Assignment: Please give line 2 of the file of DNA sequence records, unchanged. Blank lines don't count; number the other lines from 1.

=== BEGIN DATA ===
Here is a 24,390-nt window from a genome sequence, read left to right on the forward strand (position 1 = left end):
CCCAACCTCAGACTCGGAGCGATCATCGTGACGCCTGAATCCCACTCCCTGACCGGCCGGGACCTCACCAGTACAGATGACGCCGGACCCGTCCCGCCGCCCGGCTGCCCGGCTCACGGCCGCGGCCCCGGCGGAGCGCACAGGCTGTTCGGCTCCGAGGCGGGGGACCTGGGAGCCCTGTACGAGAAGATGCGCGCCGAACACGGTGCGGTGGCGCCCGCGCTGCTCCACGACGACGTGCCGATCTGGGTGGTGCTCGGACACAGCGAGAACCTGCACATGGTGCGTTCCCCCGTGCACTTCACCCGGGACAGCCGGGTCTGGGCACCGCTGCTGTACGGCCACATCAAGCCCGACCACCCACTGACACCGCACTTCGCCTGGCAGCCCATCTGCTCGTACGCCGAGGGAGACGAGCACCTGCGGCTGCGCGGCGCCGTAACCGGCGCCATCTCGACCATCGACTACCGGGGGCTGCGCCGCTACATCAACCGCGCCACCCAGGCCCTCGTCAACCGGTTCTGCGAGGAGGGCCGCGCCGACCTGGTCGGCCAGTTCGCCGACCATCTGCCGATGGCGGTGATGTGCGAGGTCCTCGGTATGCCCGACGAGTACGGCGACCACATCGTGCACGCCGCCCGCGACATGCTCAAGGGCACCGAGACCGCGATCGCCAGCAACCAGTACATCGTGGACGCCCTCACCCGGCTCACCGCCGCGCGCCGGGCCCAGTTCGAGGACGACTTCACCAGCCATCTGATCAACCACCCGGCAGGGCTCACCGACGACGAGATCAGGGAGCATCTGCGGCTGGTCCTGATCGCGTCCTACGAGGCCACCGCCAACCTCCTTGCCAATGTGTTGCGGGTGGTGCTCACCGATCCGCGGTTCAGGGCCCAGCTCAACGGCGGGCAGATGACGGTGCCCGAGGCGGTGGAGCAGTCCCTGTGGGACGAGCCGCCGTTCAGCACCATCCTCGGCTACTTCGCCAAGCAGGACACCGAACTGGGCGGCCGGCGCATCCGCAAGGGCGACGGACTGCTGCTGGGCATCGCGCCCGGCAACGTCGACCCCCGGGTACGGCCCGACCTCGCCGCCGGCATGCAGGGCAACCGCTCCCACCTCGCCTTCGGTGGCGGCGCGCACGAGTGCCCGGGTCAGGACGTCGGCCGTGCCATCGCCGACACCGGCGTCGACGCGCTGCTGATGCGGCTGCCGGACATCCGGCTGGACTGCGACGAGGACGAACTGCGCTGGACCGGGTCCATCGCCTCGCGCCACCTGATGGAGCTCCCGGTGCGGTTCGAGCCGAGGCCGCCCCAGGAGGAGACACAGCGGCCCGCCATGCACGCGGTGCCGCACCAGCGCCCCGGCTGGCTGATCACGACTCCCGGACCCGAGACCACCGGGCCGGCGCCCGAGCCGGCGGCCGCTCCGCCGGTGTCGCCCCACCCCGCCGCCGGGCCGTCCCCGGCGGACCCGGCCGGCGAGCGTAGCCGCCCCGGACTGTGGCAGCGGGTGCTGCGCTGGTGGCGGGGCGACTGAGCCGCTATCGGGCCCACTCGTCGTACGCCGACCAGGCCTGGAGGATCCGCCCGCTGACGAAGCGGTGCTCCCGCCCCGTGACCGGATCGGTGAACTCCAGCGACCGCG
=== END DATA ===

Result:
CCCAACCTCAGACTCGGAGCGATCATCGTGACGCCTGAATCCCACTCCCTGACCGGCCGGGACCTCACCAGTACAGATGACGCCGGACCCGTCCCGCCGCCCGGCTGCCCGGCTCACGGCCGCGGCCCCGGCGGAGCGCACAGGCTGTTCGGCTCCGAGGCGGGGGACCTGGGAGCCCTGTACGAGAAGATGCGCGCCGAACACGGTGCGGTGGCGCCCGCGCTGCTCCACGACGACGTGCCGATCTGGGTGGTGCTCGGACACAGCGAGAACCTGCACATGGTGCGTTCCCCCGTGCACTTCACCCGGGACAGCCGGGTCTGGGCACCGCTGCTGTACGGCCACATCAAGCCCGACCACCCACTGACACCGCACTTCGCCTGGCAGCCCATCTGCTCGTACGCCGAGGGAGACGAGCACCTGCGGCTGCGCGGCGCCGTAACCGGCGCCATCTCGACCATCGACTACCGGGGGCTGCGCCGCTACATCAACCGCGCCACCCAGGCCCTCGTCAACCGGTTCTGCGAGGAGGGCCGCGCCGACCTGGTCGGCCAGTTCGCCGACCATCTGCCGATGGCGGTGATGTGCGAGGTCCTCGGTATGCCCGACGAGTACGGCGACCACATCGTGCACGCCGCCCGCGACATGCTCAAGGGCACCGAGACCGCGATCGCCAGCAACCAGTACATCGTGGACGCCCTCACCCGGCTCACCGCCGCGCGCCGGGCCCAGTTCGAGGACGACTTCACCAGCCATCTGATCAACCACCCGGCAGGGCTCACCGACGACGAGATCAGGGAGCATCTGCGGCTGGTCCTGATCGCGTCCTACGAGGCCACCGCCAACCTCCTTGCCAATGTGTTGCGGGTGGTGCTCACCGATCCGCGGTTCAGGGCCCAGCTCAACGGCGGGCAGATGACGGTGCCCGAGGCGGTGGAGCAGTCCCTGTGGGACGAGCCGCCGTTCAGCACCATCCTCGGCTACTTCGCCAAGCAGGACACCGAACTGGGCGGCCGGCGCATCCGCAAGGGCGACGGACTGCTGCTGGGCATCGCGCCCGGCAACGTCGACCCCCGGGTACGGCCCGACCTCGCCGCCGGCATGCAGGGCAACCGCTCCCACCTCGCCTTCGGTGGCGGCGCGCACGAGTGCCCGGGTCAGGACGTCGGCCGTGCCATCGCCGACACCGGCGTCGACGCGCTGCTGATGCGGCTGCCGGACATCCGGCTGGACTGCGACGAGGACGAACTGCGCTGGACCGGGTCCATCGCCTCGCGCCACCTGATGGAGCTCCCGGTGCGGTTCGAGCCGAGGCCGCCCCAGGAGGAGACACAGCGGCCCGCCATGCACGCGGTGCCGCACCAGCGCCCCGGCTGGCTGATCACGACTCCCGGACCCGAGACCACCGGGCCGGCGCCCGAGCCGGCGGCCGCTCCGCCGGTGTCGCCCCACCCCGCCGCCGGGCCGTCCCCGGCGGACCCGGCCGGCGAGCGTAGCCGCCCCGGACTGTGGCAGCGGGTGCTGCGCTGGTGGCGGGGCGACTGAGCCGCTATCGGGCCCACTCGTCGTACGCCGACCAGGCCTGGAGGATCCGCCCGCTGACGAAGCGGTGCTCCCGCCCCGTGACCGGATCGGTGAACTCCAGCGACCGCG